BUFFALO, N.Y. (WIVB)- The attorney for Wardel Davis’ family wants answers, and told News 4 the fact that he’s not getting them, is a red flag.
Steven M. Cohen of the Hogan Willig law firm is representing Davis’ family. The unarmed 20-year-old died February 8 after a run-in with Buffalo Police on the city’s west side.
Davis was stopped by two officers near Hoyt and Arnold in the Grant-Ferry neighborhood around midnight Tuesday. According to Buffalo Police, Davis took off running and began fighting the officers when they approached him.
During the course of the scuffle, department officials told News 4 Davis appeared to suffer some sort of medical emergency.
Thomas Burton, a lawyer for one of the officers involved, told News 4 the officers began giving Davis CPR immediately, and continued until an ambulance arrived.
Davis was pronounced dead at Buffalo General Hospital early Wednesday morning.
Why Davis was stopped in the first place, was a question Buffalo Police couldn’t immediately answer.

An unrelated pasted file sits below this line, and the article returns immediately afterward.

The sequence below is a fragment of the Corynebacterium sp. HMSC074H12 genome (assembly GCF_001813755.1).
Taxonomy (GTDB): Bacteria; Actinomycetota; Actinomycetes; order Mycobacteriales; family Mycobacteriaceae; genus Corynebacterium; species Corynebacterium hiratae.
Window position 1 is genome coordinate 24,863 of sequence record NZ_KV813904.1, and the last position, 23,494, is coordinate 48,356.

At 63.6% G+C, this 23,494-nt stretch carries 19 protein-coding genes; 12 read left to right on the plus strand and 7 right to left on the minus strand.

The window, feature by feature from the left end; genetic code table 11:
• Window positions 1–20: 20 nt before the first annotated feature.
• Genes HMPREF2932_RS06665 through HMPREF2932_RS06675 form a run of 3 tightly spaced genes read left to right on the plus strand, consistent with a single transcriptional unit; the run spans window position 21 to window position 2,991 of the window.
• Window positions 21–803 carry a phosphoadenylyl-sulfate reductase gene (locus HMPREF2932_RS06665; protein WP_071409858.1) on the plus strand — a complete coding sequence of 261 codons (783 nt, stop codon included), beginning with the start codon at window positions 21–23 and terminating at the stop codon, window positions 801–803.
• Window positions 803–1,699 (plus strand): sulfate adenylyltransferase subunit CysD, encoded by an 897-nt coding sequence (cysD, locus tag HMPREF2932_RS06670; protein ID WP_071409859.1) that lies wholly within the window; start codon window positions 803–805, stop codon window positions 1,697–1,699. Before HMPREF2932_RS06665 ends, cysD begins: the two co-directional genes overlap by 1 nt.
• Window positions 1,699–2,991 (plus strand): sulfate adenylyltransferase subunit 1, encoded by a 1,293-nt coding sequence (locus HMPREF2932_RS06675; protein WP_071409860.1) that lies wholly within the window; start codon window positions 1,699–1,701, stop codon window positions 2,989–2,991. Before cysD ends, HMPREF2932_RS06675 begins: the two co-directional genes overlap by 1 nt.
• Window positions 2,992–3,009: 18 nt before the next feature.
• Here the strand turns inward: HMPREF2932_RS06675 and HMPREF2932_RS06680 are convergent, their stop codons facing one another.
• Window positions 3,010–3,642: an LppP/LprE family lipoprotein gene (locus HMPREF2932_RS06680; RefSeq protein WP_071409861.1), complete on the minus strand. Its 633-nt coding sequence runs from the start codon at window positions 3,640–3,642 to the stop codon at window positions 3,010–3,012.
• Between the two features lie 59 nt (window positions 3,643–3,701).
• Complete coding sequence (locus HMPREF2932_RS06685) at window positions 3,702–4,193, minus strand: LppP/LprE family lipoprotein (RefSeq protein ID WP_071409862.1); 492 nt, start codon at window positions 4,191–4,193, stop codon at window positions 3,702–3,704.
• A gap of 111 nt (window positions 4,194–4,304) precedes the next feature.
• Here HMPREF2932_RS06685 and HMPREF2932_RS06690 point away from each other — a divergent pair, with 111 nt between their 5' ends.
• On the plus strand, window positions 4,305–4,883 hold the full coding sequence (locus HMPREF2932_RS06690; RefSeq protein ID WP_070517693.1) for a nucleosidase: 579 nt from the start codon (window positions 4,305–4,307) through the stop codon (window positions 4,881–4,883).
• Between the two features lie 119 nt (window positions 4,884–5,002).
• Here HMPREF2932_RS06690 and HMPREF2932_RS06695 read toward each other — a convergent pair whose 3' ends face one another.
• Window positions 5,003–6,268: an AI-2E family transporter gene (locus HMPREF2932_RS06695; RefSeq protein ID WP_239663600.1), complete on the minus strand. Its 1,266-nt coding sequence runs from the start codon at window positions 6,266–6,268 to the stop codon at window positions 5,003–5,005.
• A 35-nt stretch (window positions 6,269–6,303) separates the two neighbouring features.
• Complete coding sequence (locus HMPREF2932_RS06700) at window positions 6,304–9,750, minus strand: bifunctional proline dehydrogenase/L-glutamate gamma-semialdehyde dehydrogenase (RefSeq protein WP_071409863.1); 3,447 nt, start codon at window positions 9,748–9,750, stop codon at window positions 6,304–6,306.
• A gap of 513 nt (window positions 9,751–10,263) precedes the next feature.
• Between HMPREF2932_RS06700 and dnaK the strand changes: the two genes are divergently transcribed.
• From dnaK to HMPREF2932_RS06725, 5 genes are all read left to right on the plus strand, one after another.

Thursday, Burton told News 4 the officers saw Davis leave a house suspected of drug activity, and that the officers wanted to “see what he was up to.”
Burton said when they attempted to approach him, a violent struggle began.
Cohen claims Davis was actually leaving the home of a disabled woman, whom he apparently got groceries and cigarettes for. He said officers’ reason for stopping him shouldn’t be something that needs investigation.
“Well that is double speak, or guilty speak, for we have to get our story straight,” Cohen told News 4.
Cohen also expressed concern over the fact that a healthy, athletic, 20-year-old died suddenly. According to family, Davis suffered from mild asthma as a child, but didn’t experience symptoms as an adult.
Cohen wasn’t provided photos of the autopsy, nor given preliminary results. That, he said, raised another red flag.
Cohen is now trying to obtain photos he feels contradict the narrative told by Buffalo Police.
“I’m trying to get my hands on those pictures. The Buffalo Police have intimidated so many people now, that they’re afraid to talk to me,” he said.
The Attorney General’s office has taken over the investigation into Davis’ death, following a 2015 executive order from Gov. Cuomo. The order allows the AG’s office to get involved in cases when an unarmed civilian dies in police custody.
A spokesperson from the AG’s office said toxicology and autopsy results could take several weeks, if not months.